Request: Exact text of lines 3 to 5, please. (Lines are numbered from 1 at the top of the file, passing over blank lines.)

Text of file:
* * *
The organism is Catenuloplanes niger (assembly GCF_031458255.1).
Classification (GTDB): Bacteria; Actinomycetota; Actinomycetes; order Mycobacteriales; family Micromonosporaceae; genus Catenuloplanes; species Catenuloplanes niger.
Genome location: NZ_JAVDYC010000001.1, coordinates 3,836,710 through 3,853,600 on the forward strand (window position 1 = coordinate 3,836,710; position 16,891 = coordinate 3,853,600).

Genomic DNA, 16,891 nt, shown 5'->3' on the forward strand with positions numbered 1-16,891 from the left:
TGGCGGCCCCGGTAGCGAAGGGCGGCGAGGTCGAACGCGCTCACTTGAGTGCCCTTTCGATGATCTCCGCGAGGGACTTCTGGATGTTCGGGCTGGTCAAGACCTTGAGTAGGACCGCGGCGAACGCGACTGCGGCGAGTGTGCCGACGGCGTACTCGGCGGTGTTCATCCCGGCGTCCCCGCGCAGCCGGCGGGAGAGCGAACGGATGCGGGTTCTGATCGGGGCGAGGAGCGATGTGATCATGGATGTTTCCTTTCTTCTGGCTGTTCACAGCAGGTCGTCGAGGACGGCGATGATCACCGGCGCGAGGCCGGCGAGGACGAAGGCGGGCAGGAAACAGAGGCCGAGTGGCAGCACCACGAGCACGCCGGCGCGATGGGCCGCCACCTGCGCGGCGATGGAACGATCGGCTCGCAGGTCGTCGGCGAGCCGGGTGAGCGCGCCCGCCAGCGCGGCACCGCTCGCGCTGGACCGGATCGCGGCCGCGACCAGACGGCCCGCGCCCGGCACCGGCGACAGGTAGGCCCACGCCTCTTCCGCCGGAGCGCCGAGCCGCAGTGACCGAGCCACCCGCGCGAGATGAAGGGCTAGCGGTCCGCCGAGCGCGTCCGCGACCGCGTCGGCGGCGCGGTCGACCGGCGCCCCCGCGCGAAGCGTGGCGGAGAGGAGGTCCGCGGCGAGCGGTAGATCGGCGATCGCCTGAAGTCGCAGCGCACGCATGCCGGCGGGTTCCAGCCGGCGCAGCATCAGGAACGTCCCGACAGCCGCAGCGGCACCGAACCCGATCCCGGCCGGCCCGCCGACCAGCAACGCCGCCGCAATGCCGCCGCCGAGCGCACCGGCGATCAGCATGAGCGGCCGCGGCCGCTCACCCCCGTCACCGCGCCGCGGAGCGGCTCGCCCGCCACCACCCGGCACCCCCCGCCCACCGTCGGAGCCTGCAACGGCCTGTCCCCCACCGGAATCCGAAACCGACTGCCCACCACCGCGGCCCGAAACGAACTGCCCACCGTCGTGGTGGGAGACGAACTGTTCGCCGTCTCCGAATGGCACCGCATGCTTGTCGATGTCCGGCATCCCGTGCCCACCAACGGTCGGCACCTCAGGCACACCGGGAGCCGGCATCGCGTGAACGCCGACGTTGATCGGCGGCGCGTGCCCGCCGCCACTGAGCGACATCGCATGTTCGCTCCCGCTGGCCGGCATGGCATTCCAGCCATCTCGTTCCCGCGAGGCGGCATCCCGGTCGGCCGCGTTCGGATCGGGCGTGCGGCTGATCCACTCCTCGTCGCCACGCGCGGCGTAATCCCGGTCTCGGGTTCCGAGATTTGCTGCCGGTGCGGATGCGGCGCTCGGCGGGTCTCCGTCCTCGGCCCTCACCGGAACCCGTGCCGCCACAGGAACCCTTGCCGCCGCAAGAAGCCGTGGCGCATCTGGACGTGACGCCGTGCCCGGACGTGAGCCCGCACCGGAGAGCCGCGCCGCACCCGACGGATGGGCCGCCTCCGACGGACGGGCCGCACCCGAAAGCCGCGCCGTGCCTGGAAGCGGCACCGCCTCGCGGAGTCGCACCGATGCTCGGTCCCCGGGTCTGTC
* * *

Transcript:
Genome location: NZ_JAVDYC010000001.1, coordinates 3,836,710 through 3,853,600 on the forward strand (window position 1 = coordinate 3,836,710; position 16,891 = coordinate 3,853,600).

Genomic DNA, 16,891 nt, shown 5'->3' on the forward strand with positions numbered 1-16,891 from the left:
TGGCGGCCCCGGTAGCGAAGGGCGGCGAGGTCGAACGCGCTCACTTGAGTGCCCTTTCGATGATCTCCGCGAGGGACTTCTGGATGTTCGGGCTGGTCAAGACCTTGAGTAGGACCGCGGCGAACGCGACTGCGGCGAGTGTGCCGACGGCGTACTCGGCGGTGTTCATCCCGGCGTCCCCGCGCAGCCGGCGGGAGAGCGAACGGATGCGGGTTCTGATCGGGGCGAGGAGCGATGTGATCATGGATGTTTCCTTTCTTCTGGCTGTTCACAGCAGGTCGTCGAGGACGGCGATGATCACCGGCGCGAGGCCGGCGAGGACGAAGGCGGGCAGGAAACAGAGGCCGAGTGGCAGCACCACGAGCACGCCGGCGCGATGGGCCGCCACCTGCGCGGCGATGGAACGATCGGCTCGCAGGTCGTCGGCGAGCCGGGTGAGCGCGCCCGCCAGCGCGGCACCGCTCGCGCTGGACCGGATCGCGGCCGCGACCAGACGGCCCGCGCCCGGCACCGGCGACAGGTAGGCCCACGCCTCTTCCGCCGGAGCGCCGAGCCGCAGTGACCGAGCCACCCGCGCGAGATGAAGGGCTAGCGGTCCGCCGAGCGCGTCCGCGACCGCGTCGGCGGCGCGGTCGACCGGCGCCCCCGCGCGAAGCGTGGCGGAGAGGAGGTCCGCGGCGAGCGGTAGATCGGCGATCGCCTGAAGTCGCAGCGCACGCATGCCGGCGGGTTCCAGCCGGCGCAGCATCAGGAACGTCCCGACAGCCGCAGCGGCACCGAACCCGATCCCGGCCGGCCCGCCGACCAGCAACGCCGCCGCAATGCCGCCGCCGAGCGCACCGGCGATCAGCATGAGCGGCCGCGGCCGCTCACCCCCGTCACCGCGCCGCGGAGCGGCTCGCCCGCCACCACCCGGCACCCCCCGCCCACCGTCGGAGCCTGCAACGGCCTGTCCCCCACCGGAATCCGAAACCGACTGCCCACCACCGCGGCCCGAAACGAACTGCCCACCGTCGTGGTGGGAGACGAACTGTTCGCCGTCTCCGAATGGCACCGCATGCTTGTCGATGTCCGGCATCCCGTGCCCACCAACGGTCGGCACCTCAGGCACACCGGGAGCCGGCATCGCGTGAACGCCGACGTTGATCGGCGGCGCGTGCCCGCCGCCACTGAGCGACATCGCATGTTCGCTCCCGCTGGCCGGCATGGCATTCCAGCCATCTCGTTCCCGCGAGGCGGCATCCCGGTCGGCCGCGTTCGGATCGGGCGTGCGGCTGATCCACTCCTCGTCGCCACGCGCGGCGTAATCCCGGTCTCGGGTTCCGAGATTTGCTGCCGGTGCGGATGCGGCGCTCGGCGGGTCTCCGTCCTCGGCCCTCACCGGAACCCGTGCCGCCACAGGAACCCTTGCCGCCGCAAGAAGCCGTGGCGCATCTGGACGTGACGCCGTGCCCGGACGTGAGCCCGCACCGGAGAGCCGCGCCGCACCCGACGGATGGGCCGCCTCCGACGGACGGGCCGCACCCGAAAGCCGCGCCGTGCCTGGAAGCGGCACCGCCTCGCGGAGTCGCACCGATGCTCGGTCCCCGGGTCTGTC